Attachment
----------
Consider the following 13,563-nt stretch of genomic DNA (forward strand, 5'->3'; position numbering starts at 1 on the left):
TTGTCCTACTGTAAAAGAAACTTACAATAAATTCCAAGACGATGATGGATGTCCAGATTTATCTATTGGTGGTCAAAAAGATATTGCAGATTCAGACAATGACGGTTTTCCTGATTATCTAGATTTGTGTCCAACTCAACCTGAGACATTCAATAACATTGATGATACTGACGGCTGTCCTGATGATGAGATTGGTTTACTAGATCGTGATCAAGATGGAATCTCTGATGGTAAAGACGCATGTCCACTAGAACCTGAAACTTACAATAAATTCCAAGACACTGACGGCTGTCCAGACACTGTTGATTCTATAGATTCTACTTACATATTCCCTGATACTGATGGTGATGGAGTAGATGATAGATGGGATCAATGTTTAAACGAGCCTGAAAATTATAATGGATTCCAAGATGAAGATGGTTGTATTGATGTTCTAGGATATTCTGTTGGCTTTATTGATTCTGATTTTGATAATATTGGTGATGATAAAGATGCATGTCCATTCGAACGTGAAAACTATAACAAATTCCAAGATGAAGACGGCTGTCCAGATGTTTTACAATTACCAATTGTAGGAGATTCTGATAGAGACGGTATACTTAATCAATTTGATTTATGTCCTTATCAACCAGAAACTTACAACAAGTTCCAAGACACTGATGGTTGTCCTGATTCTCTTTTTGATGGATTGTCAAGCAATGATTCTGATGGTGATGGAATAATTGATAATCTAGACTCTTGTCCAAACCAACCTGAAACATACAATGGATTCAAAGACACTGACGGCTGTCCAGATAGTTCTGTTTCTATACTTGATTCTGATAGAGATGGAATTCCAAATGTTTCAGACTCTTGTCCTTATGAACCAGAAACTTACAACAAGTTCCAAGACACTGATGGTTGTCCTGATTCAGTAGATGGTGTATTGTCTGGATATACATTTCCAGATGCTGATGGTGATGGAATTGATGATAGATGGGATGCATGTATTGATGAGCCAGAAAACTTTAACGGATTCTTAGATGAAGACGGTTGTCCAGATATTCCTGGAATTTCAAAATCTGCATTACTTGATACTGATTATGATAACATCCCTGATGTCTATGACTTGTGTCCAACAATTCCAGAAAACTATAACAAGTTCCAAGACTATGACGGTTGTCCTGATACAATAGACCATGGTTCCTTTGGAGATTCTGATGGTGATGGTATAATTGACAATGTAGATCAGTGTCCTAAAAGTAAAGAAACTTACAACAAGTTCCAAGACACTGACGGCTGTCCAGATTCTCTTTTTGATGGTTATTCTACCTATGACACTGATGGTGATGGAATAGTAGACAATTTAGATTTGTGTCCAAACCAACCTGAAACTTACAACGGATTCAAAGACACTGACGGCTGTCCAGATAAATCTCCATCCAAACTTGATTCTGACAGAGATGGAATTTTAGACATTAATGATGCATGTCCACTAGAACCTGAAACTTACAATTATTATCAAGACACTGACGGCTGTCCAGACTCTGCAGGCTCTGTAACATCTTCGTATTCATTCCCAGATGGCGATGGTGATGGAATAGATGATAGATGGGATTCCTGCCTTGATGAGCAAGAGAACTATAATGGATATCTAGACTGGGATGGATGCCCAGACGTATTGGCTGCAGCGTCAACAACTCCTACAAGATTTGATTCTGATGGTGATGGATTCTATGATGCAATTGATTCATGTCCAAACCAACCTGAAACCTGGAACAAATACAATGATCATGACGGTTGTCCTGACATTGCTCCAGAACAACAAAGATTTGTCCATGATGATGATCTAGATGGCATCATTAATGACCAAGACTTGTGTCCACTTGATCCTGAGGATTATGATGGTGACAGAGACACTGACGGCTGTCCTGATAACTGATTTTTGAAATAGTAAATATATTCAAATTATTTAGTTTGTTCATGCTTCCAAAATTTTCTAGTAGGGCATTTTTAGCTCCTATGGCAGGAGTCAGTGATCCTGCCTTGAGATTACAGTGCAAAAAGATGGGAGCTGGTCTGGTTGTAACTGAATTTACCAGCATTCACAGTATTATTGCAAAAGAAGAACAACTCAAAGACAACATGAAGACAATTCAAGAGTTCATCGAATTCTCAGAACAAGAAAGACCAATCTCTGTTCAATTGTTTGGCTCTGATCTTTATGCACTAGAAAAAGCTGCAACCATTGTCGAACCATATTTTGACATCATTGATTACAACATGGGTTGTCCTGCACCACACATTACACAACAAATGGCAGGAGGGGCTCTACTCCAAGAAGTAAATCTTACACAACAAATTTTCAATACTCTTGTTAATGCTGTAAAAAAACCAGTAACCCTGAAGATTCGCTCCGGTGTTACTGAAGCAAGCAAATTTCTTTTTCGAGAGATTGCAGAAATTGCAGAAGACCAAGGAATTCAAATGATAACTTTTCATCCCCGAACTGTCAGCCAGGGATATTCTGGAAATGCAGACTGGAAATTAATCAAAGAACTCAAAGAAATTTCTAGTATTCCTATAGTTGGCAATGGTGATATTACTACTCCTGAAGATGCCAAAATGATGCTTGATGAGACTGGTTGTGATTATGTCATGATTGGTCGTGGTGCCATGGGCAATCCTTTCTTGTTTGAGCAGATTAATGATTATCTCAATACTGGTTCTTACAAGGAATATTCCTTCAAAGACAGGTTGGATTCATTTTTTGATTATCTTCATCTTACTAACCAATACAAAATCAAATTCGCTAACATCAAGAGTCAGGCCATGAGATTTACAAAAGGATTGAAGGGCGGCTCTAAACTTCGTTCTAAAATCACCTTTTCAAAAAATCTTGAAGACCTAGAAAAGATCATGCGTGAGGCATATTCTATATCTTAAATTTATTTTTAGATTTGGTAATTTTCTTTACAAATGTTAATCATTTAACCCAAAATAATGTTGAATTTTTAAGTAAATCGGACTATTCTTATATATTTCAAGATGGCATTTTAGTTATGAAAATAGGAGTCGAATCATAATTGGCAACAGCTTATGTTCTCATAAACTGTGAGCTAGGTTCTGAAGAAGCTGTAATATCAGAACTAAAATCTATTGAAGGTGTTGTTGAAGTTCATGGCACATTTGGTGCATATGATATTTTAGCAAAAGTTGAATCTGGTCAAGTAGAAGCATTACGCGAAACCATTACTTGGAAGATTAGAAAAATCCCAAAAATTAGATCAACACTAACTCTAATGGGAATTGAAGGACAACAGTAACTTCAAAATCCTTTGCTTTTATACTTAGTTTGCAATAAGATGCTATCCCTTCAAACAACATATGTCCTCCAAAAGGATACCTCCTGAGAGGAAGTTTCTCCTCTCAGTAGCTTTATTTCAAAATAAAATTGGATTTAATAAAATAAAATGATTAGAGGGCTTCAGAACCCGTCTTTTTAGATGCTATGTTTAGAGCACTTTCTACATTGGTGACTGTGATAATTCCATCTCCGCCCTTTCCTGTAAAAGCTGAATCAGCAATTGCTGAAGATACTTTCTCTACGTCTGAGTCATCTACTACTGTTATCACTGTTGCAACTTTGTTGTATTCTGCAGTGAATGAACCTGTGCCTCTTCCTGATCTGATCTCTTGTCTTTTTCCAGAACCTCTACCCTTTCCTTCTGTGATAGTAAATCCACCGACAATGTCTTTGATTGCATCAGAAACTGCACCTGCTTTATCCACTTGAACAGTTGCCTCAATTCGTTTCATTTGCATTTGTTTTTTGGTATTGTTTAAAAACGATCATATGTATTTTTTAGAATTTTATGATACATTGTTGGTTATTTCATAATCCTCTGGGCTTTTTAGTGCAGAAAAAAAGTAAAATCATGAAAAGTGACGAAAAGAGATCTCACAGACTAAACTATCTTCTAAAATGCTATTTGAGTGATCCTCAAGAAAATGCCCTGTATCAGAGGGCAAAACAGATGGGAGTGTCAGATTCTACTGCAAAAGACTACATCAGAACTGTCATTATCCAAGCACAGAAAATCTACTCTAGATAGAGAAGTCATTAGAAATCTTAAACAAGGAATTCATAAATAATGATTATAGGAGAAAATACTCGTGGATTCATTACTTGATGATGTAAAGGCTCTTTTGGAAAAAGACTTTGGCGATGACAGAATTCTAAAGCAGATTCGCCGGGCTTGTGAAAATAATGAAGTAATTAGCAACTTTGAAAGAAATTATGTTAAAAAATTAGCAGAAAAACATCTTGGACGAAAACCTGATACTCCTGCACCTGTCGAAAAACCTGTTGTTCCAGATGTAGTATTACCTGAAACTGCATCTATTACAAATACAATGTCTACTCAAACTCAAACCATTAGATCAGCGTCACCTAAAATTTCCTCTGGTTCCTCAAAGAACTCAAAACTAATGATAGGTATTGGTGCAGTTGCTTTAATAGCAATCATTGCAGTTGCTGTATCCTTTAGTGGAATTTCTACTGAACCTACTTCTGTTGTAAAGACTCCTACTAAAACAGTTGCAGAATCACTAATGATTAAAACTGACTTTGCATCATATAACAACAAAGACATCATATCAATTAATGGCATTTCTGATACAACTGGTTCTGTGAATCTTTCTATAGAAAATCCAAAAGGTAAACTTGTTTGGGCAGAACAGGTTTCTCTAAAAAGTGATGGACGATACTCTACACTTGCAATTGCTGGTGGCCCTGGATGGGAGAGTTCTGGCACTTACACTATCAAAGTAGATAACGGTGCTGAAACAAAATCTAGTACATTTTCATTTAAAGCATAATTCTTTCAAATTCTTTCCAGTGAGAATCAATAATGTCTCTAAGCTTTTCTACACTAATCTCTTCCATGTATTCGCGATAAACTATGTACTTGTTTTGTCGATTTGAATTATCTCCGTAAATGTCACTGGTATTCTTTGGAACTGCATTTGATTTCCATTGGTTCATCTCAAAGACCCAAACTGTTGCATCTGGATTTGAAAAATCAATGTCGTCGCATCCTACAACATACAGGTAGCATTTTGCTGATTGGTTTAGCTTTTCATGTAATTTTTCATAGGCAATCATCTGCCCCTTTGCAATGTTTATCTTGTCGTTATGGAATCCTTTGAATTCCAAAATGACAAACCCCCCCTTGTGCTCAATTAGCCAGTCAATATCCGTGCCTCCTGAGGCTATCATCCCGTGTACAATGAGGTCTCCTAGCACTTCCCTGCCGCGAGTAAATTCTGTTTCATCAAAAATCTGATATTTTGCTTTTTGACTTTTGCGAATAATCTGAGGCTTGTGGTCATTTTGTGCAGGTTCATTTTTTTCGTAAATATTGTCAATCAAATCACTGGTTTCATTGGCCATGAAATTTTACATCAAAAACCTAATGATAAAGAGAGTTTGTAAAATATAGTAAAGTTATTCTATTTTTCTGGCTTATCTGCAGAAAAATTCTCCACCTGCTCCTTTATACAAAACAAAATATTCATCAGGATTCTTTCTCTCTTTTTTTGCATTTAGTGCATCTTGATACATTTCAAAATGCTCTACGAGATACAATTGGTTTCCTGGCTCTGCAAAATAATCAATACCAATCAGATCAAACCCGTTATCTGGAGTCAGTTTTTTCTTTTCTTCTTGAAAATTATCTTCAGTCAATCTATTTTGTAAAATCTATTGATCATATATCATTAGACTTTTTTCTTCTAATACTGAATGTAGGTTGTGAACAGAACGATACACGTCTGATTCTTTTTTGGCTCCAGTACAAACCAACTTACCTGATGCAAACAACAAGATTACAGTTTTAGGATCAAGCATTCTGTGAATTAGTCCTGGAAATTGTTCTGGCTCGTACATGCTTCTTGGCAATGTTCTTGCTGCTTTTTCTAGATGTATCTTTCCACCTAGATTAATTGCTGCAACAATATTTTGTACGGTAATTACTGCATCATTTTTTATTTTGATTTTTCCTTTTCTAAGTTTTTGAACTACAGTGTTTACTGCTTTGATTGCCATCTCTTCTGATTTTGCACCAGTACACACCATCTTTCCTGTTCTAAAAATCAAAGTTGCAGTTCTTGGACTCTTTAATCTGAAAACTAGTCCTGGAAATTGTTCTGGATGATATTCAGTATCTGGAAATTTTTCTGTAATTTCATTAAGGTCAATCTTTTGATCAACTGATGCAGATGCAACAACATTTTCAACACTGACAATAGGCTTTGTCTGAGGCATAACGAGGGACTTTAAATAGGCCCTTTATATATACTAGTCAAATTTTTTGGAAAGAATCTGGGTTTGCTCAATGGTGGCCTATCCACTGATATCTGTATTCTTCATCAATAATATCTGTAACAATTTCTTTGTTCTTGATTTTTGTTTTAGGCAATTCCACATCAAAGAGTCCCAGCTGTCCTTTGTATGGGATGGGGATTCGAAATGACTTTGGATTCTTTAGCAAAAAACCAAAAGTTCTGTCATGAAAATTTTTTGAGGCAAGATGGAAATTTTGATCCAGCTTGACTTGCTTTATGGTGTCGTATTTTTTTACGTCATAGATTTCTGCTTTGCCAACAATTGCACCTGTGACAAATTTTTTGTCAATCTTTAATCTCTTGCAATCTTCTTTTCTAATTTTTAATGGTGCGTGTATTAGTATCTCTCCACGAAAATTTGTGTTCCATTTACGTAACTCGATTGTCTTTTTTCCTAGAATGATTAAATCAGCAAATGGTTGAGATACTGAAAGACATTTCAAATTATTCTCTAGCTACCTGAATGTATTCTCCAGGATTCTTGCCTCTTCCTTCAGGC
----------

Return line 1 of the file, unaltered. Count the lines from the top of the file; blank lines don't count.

Consider the following 13,563-nt stretch of genomic DNA (forward strand, 5'->3'; position numbering starts at 1 on the left):